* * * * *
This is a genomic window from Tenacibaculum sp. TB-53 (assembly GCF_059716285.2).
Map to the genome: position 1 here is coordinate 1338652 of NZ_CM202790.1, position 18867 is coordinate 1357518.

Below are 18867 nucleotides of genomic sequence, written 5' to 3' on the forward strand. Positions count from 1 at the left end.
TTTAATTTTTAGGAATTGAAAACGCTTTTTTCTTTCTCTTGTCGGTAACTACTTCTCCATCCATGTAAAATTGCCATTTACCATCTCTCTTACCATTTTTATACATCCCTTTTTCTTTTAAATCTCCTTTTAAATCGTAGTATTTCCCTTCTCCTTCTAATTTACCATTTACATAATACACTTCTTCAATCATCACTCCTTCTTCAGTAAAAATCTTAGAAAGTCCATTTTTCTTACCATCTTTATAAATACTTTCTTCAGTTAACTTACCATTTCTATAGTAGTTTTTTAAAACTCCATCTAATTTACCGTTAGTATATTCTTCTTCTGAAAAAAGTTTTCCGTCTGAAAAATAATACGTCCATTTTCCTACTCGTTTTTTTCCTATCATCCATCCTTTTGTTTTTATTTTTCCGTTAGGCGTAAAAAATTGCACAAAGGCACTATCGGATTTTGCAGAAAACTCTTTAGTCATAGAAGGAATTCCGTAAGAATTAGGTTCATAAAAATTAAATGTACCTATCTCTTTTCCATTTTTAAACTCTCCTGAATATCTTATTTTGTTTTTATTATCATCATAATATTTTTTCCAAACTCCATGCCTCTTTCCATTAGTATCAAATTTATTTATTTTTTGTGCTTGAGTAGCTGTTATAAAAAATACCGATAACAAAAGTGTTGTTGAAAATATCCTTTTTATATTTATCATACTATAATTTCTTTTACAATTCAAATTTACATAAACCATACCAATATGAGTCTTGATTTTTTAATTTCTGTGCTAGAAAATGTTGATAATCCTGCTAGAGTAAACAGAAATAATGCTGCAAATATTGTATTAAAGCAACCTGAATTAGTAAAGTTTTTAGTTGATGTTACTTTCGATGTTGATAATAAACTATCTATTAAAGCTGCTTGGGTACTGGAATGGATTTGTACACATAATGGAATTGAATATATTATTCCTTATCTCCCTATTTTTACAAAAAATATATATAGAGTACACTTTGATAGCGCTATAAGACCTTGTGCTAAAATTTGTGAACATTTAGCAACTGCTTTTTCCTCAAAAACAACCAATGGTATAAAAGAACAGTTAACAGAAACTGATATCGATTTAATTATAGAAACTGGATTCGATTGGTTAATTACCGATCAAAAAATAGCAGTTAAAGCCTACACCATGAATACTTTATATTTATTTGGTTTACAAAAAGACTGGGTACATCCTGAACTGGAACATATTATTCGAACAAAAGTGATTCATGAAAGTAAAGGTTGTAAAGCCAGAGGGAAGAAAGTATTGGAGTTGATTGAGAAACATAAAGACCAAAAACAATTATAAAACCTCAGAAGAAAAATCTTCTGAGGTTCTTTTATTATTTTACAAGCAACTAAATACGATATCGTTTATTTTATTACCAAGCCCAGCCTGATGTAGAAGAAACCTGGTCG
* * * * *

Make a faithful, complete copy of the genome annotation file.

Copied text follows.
This is a genomic window from Tenacibaculum sp. TB-53 (assembly GCF_059716285.2).
Map to the genome: position 1 here is coordinate 1338652 of NZ_CM202790.1, position 18867 is coordinate 1357518.

Below are 18867 nucleotides of genomic sequence, written 5' to 3' on the forward strand. Positions count from 1 at the left end.
TTTAATTTTTAGGAATTGAAAACGCTTTTTTCTTTCTCTTGTCGGTAACTACTTCTCCATCCATGTAAAATTGCCATTTACCATCTCTCTTACCATTTTTATACATCCCTTTTTCTTTTAAATCTCCTTTTAAATCGTAGTATTTCCCTTCTCCTTCTAATTTACCATTTACATAATACACTTCTTCAATCATCACTCCTTCTTCAGTAAAAATCTTAGAAAGTCCATTTTTCTTACCATCTTTATAAATACTTTCTTCAGTTAACTTACCATTTCTATAGTAGTTTTTTAAAACTCCATCTAATTTACCGTTAGTATATTCTTCTTCTGAAAAAAGTTTTCCGTCTGAAAAATAATACGTCCATTTTCCTACTCGTTTTTTTCCTATCATCCATCCTTTTGTTTTTATTTTTCCGTTAGGCGTAAAAAATTGCACAAAGGCACTATCGGATTTTGCAGAAAACTCTTTAGTCATAGAAGGAATTCCGTAAGAATTAGGTTCATAAAAATTAAATGTACCTATCTCTTTTCCATTTTTAAACTCTCCTGAATATCTTATTTTGTTTTTATTATCATCATAATATTTTTTCCAAACTCCATGCCTCTTTCCATTAGTATCAAATTTATTTATTTTTTGTGCTTGAGTAGCTGTTATAAAAAATACCGATAACAAAAGTGTTGTTGAAAATATCCTTTTTATATTTATCATACTATAATTTCTTTTACAATTCAAATTTACATAAACCATACCAATATGAGTCTTGATTTTTTAATTTCTGTGCTAGAAAATGTTGATAATCCTGCTAGAGTAAACAGAAATAATGCTGCAAATATTGTATTAAAGCAACCTGAATTAGTAAAGTTTTTAGTTGATGTTACTTTCGATGTTGATAATAAACTATCTATTAAAGCTGCTTGGGTACTGGAATGGATTTGTACACATAATGGAATTGAATATATTATTCCTTATCTCCCTATTTTTACAAAAAATATATATAGAGTACACTTTGATAGCGCTATAAGACCTTGTGCTAAAATTTGTGAACATTTAGCAACTGCTTTTTCCTCAAAAACAACCAATGGTATAAAAGAACAGTTAACAGAAACTGATATCGATTTAATTATAGAAACTGGATTCGATTGGTTAATTACCGATCAAAAAATAGCAGTTAAAGCCTACACCATGAATACTTTATATTTATTTGGTTTACAAAAAGACTGGGTACATCCTGAACTGGAACATATTATTCGAACAAAAGTGATTCATGAAAGTAAAGGTTGTAAAGCCAGAGGGAAGAAAGTATTGGAGTTGATTGAGAAACATAAAGACCAAAAACAATTATAAAACCTCAGAAGAAAAATCTTCTGAGGTTCTTTTATTATTTTACAAGCAACTAAATACGATATCGTTTATTTTATTACCAAGCCCAGCCTGATGTAGAAGAAACCTGGTCG